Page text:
Later, Muterspaw, who has been critical of police officers who use unnecessary force, sometimes deadly, said nights like “Candy with a Cop” allow residents to see officers differently.
“It shows the amount of support Middletown has for its police department,” he said. “It just shows that we are building something really good here.”
Muterspaw believes the department’s canines, just like their human partners, should be equipped with the best safety equipment. Canines typically cost about $8,000 and their training is expensive. The department wants to protect that investment, Muterspaw said.
“People forget the dog is one of our officers,” he said. “They go to the calls, they respond, they help. That dog having a vest is huge. Look around the country. Police dogs are getting shot.”
So far this year, 29 canine officers have died, according to the Officers Down Memorial. Of those, seven were shot and one stabbed. Canine officers being killed in the line of duty has steadily increased recently. There were 18 deaths in 2013, 20 in 2014 and 27 last year, according to the memorial.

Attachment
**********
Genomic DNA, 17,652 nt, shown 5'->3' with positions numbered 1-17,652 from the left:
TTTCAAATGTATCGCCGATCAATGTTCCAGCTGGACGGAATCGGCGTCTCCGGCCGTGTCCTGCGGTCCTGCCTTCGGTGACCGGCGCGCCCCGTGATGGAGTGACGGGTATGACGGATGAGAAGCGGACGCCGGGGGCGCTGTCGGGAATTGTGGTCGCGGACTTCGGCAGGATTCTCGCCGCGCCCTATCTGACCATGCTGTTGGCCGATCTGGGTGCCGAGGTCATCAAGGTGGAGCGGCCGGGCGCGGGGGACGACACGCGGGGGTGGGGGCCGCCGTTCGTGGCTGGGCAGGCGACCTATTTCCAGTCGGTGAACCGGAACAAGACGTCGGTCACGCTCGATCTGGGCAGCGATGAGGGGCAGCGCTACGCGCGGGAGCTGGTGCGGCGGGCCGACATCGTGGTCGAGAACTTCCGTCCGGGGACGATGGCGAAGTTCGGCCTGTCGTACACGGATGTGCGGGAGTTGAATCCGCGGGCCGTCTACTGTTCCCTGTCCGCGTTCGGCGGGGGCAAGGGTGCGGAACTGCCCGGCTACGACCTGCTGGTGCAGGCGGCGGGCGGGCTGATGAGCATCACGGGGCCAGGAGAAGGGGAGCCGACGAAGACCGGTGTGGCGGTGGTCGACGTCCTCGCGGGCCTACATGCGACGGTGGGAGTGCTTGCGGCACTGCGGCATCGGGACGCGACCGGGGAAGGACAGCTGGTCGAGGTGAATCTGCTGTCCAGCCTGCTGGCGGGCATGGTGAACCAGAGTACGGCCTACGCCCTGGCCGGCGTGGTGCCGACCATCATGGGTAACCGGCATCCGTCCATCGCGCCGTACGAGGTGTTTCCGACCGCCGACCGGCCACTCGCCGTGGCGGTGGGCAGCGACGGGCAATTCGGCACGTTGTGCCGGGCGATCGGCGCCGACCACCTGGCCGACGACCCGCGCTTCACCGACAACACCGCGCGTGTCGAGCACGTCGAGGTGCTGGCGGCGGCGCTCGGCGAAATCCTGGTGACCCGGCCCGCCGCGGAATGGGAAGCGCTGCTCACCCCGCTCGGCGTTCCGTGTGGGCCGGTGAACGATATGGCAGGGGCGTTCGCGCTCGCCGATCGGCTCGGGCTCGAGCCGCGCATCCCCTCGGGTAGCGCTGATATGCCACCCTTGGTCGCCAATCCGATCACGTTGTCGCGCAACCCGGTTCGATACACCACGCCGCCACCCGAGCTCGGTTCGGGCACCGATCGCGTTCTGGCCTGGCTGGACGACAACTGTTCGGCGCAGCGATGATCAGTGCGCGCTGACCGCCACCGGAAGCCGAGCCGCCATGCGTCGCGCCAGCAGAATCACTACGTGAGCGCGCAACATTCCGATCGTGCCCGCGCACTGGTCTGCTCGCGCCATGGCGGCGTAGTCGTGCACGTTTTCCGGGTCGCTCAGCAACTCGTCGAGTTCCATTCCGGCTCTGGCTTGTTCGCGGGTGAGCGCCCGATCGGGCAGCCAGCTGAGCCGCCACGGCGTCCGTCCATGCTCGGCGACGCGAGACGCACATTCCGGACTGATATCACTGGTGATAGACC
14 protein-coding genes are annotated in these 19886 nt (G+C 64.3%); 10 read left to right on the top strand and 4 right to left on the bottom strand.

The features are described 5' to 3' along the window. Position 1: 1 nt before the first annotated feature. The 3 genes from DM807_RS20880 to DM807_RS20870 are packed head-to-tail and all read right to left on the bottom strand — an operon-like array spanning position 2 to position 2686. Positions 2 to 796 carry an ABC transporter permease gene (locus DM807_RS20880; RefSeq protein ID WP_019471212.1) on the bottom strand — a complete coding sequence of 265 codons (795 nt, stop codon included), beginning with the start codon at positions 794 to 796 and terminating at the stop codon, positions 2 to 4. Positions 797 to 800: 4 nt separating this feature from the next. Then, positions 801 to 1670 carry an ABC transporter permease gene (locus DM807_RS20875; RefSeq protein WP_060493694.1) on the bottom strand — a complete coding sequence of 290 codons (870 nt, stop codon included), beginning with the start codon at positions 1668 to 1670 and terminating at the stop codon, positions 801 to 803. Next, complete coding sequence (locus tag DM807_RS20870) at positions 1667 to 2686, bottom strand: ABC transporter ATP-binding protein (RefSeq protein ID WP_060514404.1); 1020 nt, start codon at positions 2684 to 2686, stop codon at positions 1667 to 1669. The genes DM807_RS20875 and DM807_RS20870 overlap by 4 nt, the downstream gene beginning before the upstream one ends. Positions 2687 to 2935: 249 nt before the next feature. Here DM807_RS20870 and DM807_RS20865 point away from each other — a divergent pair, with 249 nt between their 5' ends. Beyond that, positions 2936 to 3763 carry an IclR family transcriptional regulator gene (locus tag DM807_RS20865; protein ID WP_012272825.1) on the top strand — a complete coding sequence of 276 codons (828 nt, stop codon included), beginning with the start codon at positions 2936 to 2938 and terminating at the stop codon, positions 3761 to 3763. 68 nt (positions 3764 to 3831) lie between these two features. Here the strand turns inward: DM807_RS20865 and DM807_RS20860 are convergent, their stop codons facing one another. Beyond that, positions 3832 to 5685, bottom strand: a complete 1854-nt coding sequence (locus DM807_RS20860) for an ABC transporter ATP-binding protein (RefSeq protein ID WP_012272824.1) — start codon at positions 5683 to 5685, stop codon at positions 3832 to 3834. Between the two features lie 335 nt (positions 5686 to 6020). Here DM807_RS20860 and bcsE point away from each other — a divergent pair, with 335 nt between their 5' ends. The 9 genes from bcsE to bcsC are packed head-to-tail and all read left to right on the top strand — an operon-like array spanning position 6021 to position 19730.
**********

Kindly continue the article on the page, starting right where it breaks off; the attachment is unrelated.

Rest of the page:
Middletown officer Marco Caito brought his German shepherd Aki, who was wearing his vest, to Triple Moon last week. Caito said the vest gives his dog “an extra sense of security” and may save his life if he encounters a violent criminal.
“At least I’m not sending him in on a suicide mission,” Caito said. “It (the vest) buys officers time if their dog is attacked.”
Gibson said she met canine officers and their partners during a Broad Street Bash event over Fourth of July, and she and her two sons, Hobie, 9, and Eli, 5, instantly connected with them. She was hoping to add a drive-through window on her coffee shop this year, and when that was delayed, she decided to fund a canine, not caffeine.
Later, she was asked about how some officers around the country have been treated on the heels of violence.
“It’s a shame our society has gotten to this point,” she said. “We need to support our officers. It saddens me that we’re always looking for people to blame. There is no respect whatsoever. They just want to go home at the end of the day. Sure, they make mistakes. We all do. We want perfect in an imperfect world.”
At least for one night, inside a downtown coffee shop, everything seemed perfect.
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